Loving kindness or a mindful empty practice!

  • April 7, 2023

  • Author: admin

Loving kindness or a mindful empty practice discusses the true essence of what a mindfulness practice should be through looking into the various teachings.

 

In Buddhism desire is often interchanged with the word greed. When written in this context the meaning of desire is to want things that one is not in need of. Conceptualizing desire in this way can also refer to the sensual side of desire, which is considered a hindrance in Buddhism.

 

Once the desire is obtained the individual soon loses interest due to the waning pleasure the desire has provided and they then begin to desire something else. In Buddhism this constant craving that is driven by one desire after another is a poisonous mental state to exist in. As such, the individual must learn to break the cycle of suffering through putting an end to seeking empty short lived gratifications/cravings/desires.

 

The Buddhist technique for stopping unwholesome desires and unwholesome thinking is to live according to the mental disciple obtained through the 8 fold path. Mindfulness is a key part to successfully following this disciple, which may lead to peace of mind, or enlightenment. However, western society has exaggerated mindfulness meditation (excluding the other 7 folds of the path) as the answer to achieving a greater sense of wellbeing. Unfortunately, focusing on the breath in order to return the mind to present moment awareness of non-judgmentally viewing reality is not the way to achieve high levels of flourishing. Although, it is the way in part, without the fullness of the teaching, the way in part will only lead to a temporal experience of peace through the existence of emptiness, where the individual has emptied out the darkness (or unwholesome desires and thoughts) and remained empty!

 

This empty state of mind can occur when the individual does not acquired a deeper understanding of the self, or the desires within the self. Therefore, in looking for a way to end their own personal suffering, they have emptied themselves out but not filled themselves up, and have merely become an empty vessel, only striving towards self-gratification for the ego. Although an empty vessel may make the loudest sound, it still only bellows out emptiness to whoever chooses to listen. They have merely and momentarily turned off desire, which cannot last since we are born with the will to desire. Due to ignorance they have run from suffering, rather than embracing the truth of wholesome suffering. And as we know from the example of Christ and Biblical teachings, long suffering is a fruit of the spirit of light.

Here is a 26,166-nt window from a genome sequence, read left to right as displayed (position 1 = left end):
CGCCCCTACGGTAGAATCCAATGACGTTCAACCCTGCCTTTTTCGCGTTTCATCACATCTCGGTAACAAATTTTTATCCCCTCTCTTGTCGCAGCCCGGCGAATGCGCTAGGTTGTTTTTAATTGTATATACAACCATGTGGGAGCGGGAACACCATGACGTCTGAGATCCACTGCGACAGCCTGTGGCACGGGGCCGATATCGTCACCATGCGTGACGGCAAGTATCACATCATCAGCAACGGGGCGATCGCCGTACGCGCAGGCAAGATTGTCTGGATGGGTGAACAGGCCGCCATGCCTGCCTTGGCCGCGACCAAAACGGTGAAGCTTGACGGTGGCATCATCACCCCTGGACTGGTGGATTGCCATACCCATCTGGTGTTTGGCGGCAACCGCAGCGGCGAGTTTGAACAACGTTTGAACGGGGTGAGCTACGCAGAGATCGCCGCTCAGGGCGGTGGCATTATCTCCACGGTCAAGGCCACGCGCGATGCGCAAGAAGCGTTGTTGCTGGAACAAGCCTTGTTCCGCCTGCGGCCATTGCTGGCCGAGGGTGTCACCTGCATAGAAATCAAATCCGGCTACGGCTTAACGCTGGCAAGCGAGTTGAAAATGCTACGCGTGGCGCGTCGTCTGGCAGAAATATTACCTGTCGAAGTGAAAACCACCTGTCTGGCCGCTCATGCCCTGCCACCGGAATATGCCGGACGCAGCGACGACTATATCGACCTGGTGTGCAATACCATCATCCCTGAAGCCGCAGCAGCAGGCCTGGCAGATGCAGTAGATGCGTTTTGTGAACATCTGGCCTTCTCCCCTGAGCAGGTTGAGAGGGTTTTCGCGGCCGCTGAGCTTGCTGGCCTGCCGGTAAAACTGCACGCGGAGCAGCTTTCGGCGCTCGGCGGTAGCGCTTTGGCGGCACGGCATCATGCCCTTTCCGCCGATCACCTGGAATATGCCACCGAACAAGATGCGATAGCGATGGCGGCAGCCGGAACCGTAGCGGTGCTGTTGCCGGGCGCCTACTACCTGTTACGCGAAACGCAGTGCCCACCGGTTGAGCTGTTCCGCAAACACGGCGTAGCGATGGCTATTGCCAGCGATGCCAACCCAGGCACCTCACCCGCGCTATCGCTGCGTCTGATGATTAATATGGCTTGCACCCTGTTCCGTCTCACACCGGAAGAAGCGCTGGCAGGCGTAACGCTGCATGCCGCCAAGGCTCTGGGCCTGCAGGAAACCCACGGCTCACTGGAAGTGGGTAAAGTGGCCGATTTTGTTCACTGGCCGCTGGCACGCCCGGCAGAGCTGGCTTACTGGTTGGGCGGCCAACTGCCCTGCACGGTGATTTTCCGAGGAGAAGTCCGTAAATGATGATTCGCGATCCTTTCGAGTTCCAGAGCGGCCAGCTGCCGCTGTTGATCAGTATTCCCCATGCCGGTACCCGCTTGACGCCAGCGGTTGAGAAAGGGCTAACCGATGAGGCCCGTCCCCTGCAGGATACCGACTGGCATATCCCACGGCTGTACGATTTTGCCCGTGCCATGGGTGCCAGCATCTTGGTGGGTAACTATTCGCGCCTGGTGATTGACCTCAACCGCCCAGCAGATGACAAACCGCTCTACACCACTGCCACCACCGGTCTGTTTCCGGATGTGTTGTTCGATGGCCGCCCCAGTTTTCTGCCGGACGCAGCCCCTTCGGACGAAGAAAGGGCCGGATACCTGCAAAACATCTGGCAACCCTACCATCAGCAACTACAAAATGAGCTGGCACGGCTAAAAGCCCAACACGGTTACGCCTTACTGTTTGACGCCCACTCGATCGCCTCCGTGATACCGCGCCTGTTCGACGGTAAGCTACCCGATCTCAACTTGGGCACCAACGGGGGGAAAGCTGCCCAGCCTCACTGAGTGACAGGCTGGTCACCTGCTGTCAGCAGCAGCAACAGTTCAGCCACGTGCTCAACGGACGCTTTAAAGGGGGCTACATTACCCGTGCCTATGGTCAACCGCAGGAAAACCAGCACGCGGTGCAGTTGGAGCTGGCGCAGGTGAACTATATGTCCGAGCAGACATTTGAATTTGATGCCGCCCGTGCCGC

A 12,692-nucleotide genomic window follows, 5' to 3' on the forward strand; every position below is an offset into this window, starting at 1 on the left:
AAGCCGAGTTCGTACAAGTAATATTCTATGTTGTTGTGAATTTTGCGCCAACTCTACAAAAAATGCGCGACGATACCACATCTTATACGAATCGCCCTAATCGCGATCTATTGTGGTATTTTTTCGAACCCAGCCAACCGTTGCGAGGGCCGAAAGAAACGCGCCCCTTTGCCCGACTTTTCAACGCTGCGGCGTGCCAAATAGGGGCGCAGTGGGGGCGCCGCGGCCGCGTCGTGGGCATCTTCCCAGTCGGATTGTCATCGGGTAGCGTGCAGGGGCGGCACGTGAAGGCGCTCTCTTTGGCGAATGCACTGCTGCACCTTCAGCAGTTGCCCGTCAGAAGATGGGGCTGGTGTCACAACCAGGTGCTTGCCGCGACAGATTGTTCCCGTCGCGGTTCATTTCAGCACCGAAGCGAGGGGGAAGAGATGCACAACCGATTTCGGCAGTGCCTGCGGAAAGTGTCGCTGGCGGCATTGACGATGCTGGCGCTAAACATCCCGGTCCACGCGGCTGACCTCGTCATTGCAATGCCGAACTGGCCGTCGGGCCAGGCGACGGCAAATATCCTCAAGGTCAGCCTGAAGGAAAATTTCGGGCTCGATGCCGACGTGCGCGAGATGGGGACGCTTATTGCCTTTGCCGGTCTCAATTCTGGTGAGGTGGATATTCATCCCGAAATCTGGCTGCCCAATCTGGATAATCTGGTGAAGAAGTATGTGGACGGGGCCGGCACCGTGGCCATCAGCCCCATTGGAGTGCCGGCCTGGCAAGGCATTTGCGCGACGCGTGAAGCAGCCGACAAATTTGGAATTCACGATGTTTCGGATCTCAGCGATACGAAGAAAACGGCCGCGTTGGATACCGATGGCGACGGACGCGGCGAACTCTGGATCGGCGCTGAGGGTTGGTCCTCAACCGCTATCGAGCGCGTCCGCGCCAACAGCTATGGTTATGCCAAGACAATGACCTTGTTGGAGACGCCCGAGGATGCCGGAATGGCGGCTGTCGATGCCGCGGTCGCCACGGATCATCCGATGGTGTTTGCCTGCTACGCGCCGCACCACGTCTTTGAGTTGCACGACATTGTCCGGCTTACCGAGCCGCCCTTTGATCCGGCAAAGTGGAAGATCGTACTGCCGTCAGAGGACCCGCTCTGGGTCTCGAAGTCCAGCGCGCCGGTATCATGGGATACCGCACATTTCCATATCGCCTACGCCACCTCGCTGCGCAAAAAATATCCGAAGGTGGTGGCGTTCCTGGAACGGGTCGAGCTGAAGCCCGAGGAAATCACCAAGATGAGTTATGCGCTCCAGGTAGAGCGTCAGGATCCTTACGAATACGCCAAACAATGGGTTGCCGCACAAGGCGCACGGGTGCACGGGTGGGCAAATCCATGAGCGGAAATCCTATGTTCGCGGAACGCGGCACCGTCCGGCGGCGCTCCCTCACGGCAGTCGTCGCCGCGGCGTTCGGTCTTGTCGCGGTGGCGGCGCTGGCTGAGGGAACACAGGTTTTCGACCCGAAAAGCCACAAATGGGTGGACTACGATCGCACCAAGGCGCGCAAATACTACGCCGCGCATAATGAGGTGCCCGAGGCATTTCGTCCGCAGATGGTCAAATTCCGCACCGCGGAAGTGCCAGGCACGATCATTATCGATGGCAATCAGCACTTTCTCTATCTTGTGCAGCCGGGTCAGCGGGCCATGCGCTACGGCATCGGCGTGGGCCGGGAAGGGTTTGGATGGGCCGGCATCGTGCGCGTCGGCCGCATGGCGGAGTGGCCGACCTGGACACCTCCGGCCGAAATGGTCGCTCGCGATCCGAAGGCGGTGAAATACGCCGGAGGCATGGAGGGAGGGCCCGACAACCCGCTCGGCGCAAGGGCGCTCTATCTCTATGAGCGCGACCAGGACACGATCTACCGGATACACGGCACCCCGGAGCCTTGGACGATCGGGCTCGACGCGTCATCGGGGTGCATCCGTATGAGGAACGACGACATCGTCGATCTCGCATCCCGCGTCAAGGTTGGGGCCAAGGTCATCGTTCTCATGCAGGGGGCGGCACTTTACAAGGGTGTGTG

So, no matter how much mindfulness this person practices – they will remain in an unwell state of mind and will not find a sense of wellbeing because they have not found a way to be filled with the light. That is, in order to develop high levels of wellbeing the individual must not merely be emptied out, but most importantly then be filled up with the light, and/or the wholesome desires that the light brings. Wholesome desires lead to wholesome thoughts. Wholesome thoughts bring a sense of wellbeing – even through the times where the individual may experience long suffering.

 

While Buddhism highlights the need for a cessation of craving, due to the suffering craving or desire causes, we must understand that craving or desire and suffering are qualities that exist in both the light and the dark.